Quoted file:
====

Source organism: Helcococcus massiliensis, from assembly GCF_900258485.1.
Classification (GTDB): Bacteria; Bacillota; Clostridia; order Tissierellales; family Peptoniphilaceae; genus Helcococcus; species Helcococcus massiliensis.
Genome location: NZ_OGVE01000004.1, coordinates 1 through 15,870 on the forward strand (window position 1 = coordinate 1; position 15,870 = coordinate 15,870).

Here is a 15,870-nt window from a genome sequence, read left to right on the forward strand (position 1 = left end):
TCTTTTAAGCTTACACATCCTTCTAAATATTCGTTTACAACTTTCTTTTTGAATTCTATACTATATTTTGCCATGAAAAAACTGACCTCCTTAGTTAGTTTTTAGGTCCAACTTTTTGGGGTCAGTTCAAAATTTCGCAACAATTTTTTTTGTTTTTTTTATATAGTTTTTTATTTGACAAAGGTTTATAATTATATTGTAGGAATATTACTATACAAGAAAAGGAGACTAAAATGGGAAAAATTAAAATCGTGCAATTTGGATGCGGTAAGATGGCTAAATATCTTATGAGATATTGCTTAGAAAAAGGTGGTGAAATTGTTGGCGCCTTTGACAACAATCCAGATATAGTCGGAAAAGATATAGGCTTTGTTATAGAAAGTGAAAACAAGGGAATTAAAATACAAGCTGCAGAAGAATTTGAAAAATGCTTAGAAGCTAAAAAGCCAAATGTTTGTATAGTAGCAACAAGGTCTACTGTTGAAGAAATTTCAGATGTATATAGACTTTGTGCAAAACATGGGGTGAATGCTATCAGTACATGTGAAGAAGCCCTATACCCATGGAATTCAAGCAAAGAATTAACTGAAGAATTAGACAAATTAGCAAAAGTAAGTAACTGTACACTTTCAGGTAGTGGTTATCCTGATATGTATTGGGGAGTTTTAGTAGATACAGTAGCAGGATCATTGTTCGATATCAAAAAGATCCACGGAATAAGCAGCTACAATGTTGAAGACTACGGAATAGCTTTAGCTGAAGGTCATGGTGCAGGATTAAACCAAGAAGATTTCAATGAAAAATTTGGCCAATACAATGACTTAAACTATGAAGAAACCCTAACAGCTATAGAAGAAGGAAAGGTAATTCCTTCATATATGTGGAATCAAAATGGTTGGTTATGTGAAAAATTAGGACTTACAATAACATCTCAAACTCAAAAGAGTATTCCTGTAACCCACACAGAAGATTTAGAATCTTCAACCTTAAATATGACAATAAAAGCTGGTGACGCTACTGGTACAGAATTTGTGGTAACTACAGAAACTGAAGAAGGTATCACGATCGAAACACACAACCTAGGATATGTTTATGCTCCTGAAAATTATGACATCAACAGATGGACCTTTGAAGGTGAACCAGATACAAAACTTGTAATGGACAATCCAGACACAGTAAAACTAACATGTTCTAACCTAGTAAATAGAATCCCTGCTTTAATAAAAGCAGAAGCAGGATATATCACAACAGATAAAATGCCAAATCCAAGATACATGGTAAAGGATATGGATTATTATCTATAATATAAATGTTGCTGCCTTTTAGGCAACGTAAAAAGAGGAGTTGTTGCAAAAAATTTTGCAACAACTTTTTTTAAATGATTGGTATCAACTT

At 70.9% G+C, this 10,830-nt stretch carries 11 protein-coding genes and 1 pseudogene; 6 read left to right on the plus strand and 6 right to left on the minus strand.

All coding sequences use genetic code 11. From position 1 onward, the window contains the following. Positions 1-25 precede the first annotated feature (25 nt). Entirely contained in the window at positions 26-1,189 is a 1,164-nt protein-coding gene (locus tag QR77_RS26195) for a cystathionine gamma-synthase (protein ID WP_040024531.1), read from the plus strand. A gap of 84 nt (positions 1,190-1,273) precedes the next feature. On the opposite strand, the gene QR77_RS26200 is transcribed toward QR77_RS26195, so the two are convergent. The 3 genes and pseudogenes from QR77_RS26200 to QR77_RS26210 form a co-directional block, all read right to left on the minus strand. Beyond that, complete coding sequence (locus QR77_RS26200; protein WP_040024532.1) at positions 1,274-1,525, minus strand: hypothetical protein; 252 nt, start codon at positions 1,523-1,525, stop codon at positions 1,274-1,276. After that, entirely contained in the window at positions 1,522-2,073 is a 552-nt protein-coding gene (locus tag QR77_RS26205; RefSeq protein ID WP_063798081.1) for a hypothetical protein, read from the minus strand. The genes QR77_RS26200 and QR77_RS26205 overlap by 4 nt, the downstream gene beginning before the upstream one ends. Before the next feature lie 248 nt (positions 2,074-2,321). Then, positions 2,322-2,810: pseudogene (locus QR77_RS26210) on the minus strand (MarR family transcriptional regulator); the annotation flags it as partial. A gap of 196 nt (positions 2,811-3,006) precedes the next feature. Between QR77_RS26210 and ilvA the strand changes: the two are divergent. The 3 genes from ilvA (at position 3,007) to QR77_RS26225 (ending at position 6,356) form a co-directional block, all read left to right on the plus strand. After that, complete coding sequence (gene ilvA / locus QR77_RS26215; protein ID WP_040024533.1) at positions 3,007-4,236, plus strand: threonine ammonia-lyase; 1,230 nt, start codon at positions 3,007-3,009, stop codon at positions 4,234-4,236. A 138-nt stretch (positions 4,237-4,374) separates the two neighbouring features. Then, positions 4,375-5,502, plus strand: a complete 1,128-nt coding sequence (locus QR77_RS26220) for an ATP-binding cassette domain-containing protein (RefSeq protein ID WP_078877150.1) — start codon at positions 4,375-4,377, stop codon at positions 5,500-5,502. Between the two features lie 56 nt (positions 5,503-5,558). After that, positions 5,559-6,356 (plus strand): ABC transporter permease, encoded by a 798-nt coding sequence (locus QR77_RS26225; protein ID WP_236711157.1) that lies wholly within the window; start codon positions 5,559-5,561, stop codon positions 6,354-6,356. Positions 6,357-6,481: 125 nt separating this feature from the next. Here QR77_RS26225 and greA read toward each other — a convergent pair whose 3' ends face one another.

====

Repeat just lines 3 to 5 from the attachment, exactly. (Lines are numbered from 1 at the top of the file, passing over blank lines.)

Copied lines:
Genome location: NZ_OGVE01000004.1, coordinates 1 through 15,870 on the forward strand (window position 1 = coordinate 1; position 15,870 = coordinate 15,870).

Here is a 15,870-nt window from a genome sequence, read left to right on the forward strand (position 1 = left end):
TCTTTTAAGCTTACACATCCTTCTAAATATTCGTTTACAACTTTCTTTTTGAATTCTATACTATATTTTGCCATGAAAAAACTGACCTCCTTAGTTAGTTTTTAGGTCCAACTTTTTGGGGTCAGTTCAAAATTTCGCAACAATTTTTTTTGTTTTTTTTATATAGTTTTTTATTTGACAAAGGTTTATAATTATATTGTAGGAATATTACTATACAAGAAAAGGAGACTAAAATGGGAAAAATTAAAATCGTGCAATTTGGATGCGGTAAGATGGCTAAATATCTTATGAGATATTGCTTAGAAAAAGGTGGTGAAATTGTTGGCGCCTTTGACAACAATCCAGATATAGTCGGAAAAGATATAGGCTTTGTTATAGAAAGTGAAAACAAGGGAATTAAAATACAAGCTGCAGAAGAATTTGAAAAATGCTTAGAAGCTAAAAAGCCAAATGTTTGTATAGTAGCAACAAGGTCTACTGTTGAAGAAATTTCAGATGTATATAGACTTTGTGCAAAACATGGGGTGAATGCTATCAGTACATGTGAAGAAGCCCTATACCCATGGAATTCAAGCAAAGAATTAACTGAAGAATTAGACAAATTAGCAAAAGTAAGTAACTGTACACTTTCAGGTAGTGGTTATCCTGATATGTATTGGGGAGTTTTAGTAGATACAGTAGCAGGATCATTGTTCGATATCAAAAAGATCCACGGAATAAGCAGCTACAATGTTGAAGACTACGGAATAGCTTTAGCTGAAGGTCATGGTGCAGGATTAAACCAAGAAGATTTCAATGAAAAATTTGGCCAATACAATGACTTAAACTATGAAGAAACCCTAACAGCTATAGAAGAAGGAAAGGTAATTCCTTCATATATGTGGAATCAAAATGGTTGGTTATGTGAAAAATTAGGACTTACAATAACATCTCAAACTCAAAAGAGTATTCCTGTAACCCACACAGAAGATTTAGAATCTTCAACCTTAAATATGACAATAAAAGCTGGTGACGCTACTGGTACAGAATTTGTGGTAACTACAGAAACTGAAGAAGGTATCACGATCGAAACACACAACCTAGGATATGTTTATGCTCCTGAAAATTATGACATCAACAGATGGACCTTTGAAGGTGAACCAGATACAAAACTTGTAATGGACAATCCAGACACAGTAAAACTAACATGTTCTAACCTAGTAAATAGAATCCCTGCTTTAATAAAAGCAGAAGCAGGATATATCACAACAGATAAAATGCCAAATCCAAGATACATGGTAAAGGATATGGATTATTATCTATAATATAAATGTTGCTGCCTTTTAGGCAACGTAAAAAGAGGAGTTGTTGCAAAAAATTTTGCAACAACTTTTTTTAAATGATTGGTATCAACTT